"Use the thumb and forefinger to massage the soft area between the thumb and index finger," said Zanoni.

"Do one hand with the other and then switch."

Close your eyes and channel your inner athlete

Picture a place you like.

A tropical beach, a lush, green forest, or even an endless field of corn swaying in the breeze.

It feels good, right?

Visualisation is a relaxation technique that involves imagining a scene you regard as safe and calm.

"It can be an effective way to help us relax," said Dr Yuliya Richard, psychologist at Blue Horizon Counselling.

"It's also a tool that can be used in a variety of situations, athletes use it to help them achieve better performance results, and people suffering depression use it to alleviate symptoms."

Dr Richard recommends practicing the technique in a quiet space during a time of day when you won't be distracted.

"Picture in your mind the place and then conjure the place in your mind," she said.

"Feel the wind, smell the aromas and hear the sounds. Maintain this for 10 minutes and you'll soon feel your body relax."

Become mindful of your body - even at work

Be Present. Slow down.

In this age of rampant multi-tasking, mindfulness has understandably garnered serious column inches.

"When you spend time in the moment and focus on your senses, you feel less tense," said Judith Lissing, principal, Mind Coaching Australia.

"You might be standing beside a stage waiting to make a speech in front of colleagues, feeling anxious.

By becoming mindful of your feet -- the connection they have with the earth and their weight -- your attention will be brought back to your body and shifted away from your anxiety.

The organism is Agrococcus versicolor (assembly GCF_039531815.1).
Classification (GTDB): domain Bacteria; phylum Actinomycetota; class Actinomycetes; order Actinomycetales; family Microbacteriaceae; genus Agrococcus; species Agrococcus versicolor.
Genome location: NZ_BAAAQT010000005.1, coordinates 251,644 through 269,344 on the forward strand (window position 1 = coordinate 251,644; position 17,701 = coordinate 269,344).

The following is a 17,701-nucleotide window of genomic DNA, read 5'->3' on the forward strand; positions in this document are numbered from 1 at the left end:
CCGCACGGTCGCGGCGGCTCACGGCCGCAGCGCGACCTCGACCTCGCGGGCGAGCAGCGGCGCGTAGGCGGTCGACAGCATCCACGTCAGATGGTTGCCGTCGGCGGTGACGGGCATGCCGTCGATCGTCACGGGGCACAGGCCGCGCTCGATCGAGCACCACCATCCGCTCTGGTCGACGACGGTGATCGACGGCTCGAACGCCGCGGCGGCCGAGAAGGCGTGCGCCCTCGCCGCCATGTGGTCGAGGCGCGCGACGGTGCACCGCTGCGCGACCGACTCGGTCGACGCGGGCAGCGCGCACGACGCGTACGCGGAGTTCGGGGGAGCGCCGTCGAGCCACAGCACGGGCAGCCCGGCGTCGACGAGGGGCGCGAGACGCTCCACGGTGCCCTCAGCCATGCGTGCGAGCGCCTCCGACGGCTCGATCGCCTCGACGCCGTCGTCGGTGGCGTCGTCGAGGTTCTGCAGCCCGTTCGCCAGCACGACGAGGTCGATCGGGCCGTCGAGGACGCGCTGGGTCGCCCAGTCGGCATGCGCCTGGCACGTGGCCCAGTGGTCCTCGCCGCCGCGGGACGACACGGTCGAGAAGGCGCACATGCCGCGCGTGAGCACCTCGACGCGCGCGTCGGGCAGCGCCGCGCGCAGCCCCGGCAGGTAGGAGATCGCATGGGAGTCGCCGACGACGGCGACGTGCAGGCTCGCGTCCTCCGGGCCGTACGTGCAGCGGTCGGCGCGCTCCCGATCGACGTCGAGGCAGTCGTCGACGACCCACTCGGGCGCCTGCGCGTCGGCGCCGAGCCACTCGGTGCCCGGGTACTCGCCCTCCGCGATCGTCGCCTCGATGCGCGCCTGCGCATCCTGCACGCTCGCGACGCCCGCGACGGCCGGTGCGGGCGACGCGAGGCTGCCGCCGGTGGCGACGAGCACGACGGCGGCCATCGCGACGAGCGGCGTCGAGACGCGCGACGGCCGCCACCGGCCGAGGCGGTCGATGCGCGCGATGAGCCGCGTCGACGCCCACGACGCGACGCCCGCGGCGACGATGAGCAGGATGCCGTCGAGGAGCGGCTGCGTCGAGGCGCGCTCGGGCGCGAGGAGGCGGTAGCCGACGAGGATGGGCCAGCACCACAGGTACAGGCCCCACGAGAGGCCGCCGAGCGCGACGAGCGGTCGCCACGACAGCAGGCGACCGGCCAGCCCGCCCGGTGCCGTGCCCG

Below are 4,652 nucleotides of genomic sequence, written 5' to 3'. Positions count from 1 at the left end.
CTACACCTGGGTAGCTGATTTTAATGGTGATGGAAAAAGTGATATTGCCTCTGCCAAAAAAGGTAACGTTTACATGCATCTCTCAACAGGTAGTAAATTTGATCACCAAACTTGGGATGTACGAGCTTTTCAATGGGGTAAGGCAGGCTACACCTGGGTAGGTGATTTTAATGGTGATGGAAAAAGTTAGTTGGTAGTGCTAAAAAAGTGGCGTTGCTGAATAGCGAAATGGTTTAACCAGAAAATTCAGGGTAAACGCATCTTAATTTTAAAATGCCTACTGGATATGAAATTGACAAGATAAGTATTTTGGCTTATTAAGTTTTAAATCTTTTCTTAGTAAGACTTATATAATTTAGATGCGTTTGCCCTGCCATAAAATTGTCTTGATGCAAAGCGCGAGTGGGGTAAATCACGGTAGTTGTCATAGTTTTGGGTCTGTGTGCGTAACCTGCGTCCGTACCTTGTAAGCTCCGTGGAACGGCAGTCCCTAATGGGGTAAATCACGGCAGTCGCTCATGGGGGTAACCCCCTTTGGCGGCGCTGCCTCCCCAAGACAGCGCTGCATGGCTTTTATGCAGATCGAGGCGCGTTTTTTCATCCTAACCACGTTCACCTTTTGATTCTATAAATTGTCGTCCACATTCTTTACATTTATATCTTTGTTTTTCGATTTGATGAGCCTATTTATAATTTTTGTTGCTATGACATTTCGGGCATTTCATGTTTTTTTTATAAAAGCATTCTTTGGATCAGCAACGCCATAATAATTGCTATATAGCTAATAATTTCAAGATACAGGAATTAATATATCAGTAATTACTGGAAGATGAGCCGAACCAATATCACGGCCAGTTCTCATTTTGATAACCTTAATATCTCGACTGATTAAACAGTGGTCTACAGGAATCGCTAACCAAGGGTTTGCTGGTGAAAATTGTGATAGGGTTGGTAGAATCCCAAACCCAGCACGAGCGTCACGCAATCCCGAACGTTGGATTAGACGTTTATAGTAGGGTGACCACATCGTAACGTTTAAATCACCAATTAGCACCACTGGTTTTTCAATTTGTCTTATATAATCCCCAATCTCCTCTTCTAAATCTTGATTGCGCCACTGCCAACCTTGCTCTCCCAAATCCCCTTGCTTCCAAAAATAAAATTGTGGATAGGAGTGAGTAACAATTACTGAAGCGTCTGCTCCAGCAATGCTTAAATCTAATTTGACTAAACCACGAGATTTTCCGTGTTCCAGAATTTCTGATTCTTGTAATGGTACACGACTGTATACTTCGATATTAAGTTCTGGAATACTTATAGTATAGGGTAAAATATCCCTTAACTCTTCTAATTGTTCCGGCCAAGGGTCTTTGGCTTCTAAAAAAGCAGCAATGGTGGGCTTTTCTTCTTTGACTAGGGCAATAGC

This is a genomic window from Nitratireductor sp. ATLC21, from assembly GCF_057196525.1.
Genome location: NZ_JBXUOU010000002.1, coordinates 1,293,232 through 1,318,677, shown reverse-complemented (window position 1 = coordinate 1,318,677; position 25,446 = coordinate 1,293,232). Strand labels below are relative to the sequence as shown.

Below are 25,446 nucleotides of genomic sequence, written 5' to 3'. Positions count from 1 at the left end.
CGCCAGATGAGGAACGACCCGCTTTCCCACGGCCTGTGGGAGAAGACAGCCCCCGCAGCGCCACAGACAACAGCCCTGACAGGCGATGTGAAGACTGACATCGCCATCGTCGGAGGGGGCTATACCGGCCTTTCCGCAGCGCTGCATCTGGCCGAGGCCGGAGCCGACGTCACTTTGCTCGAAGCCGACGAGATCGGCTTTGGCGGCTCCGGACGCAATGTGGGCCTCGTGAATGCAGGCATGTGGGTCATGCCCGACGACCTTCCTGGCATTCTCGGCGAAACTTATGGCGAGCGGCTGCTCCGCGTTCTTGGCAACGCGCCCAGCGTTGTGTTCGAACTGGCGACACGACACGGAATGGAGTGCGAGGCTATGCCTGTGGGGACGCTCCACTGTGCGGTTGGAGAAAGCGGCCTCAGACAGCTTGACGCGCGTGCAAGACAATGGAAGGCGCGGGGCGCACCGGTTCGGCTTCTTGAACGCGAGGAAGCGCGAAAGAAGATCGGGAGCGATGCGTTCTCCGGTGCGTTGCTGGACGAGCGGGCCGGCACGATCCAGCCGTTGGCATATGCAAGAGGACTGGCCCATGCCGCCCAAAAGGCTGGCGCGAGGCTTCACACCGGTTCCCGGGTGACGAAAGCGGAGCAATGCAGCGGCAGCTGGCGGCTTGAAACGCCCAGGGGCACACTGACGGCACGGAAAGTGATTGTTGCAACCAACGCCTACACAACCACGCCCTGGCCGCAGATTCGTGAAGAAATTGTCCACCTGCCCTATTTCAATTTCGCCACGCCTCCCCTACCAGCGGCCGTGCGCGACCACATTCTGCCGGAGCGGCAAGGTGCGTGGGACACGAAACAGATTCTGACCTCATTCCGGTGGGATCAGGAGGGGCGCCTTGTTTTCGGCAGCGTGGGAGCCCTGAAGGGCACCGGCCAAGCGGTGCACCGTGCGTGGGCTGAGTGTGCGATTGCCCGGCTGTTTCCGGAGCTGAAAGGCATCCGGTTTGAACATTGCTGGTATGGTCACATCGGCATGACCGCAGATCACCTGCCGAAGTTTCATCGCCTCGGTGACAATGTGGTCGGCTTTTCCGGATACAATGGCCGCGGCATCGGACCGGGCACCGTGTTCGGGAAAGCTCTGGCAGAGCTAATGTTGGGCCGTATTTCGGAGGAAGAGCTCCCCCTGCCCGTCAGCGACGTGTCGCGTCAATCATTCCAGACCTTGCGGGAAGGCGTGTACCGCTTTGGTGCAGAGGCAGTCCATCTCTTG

"It works because the mind is capable of self perpetuating thoughts, whereas the body can only focus on one sensation at a time,' Lissing said.

Take a step back in time with alternative therapies

Aromatherapy has been used for centuries as a cure for a myriad of different ailments, including relieving stress.

"It's believed that the inhalation of essential oils, true plant-based essential oils, stimulates the part of the brain connected with smell," said Jacinta Meyers, manager, Essential Essence Aromatherapy Oils.

"This causes chemicals to be released, which can make you feel relaxed, calm and or invigorated."

The oils can be added to bath water, used in a diffuser, or added to a homemade room spray.

But for a quick fix when stress hits, Meyers suggests applying a few drops onto a tissue and inhaling directly or diluting with a carrier oil as essential oils shouldn't be applied directly to the skin.

You can then apply to your wrists and behind your earlobes.

"There are major arteries right underneath the skin," she said. "So applying here can help calm the whole body."

While the most common oils associated with relaxation include lavender, sandalwood and ylang ylang, according to Meyers, there's no 'one size fits all' solution in aromatherapy.

"Not everyone will respond the same way," Meyers said.

"It's important to experiment to find what essential oil works best for you."

Reducing stress and increasing happiness helps us all live healthier, more fulfilled lives.

It enables us to feel confident in the decisions we make about our homes, lives and well-being. 

Get Confidence by your side with NRMA Insurance.

Originally published on Fairfax Media on 14th November 2016.